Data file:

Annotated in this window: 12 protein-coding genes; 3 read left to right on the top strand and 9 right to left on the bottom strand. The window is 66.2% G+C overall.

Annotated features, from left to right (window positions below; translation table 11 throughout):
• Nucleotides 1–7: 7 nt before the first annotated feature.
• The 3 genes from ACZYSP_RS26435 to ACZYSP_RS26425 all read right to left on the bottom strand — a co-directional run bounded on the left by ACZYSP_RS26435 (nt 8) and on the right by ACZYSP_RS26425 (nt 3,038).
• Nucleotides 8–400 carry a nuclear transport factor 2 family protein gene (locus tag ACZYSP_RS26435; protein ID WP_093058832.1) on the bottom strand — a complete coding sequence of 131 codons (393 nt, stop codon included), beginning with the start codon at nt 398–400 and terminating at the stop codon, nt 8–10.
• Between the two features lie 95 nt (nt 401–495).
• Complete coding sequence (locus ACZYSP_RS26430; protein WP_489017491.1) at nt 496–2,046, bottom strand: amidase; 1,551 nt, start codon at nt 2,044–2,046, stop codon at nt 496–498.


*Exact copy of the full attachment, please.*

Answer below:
Annotated in this window: 12 protein-coding genes; 3 read left to right on the top strand and 9 right to left on the bottom strand. The window is 66.2% G+C overall.

Annotated features, from left to right (window positions below; translation table 11 throughout):
• Nucleotides 1–7: 7 nt before the first annotated feature.
• The 3 genes from ACZYSP_RS26435 to ACZYSP_RS26425 all read right to left on the bottom strand — a co-directional run bounded on the left by ACZYSP_RS26435 (nt 8) and on the right by ACZYSP_RS26425 (nt 3,038).
• Nucleotides 8–400 carry a nuclear transport factor 2 family protein gene (locus tag ACZYSP_RS26435; protein ID WP_093058832.1) on the bottom strand — a complete coding sequence of 131 codons (393 nt, stop codon included), beginning with the start codon at nt 398–400 and terminating at the stop codon, nt 8–10.
• Between the two features lie 95 nt (nt 401–495).
• Complete coding sequence (locus ACZYSP_RS26430; protein WP_489017491.1) at nt 496–2,046, bottom strand: amidase; 1,551 nt, start codon at nt 2,044–2,046, stop codon at nt 496–498.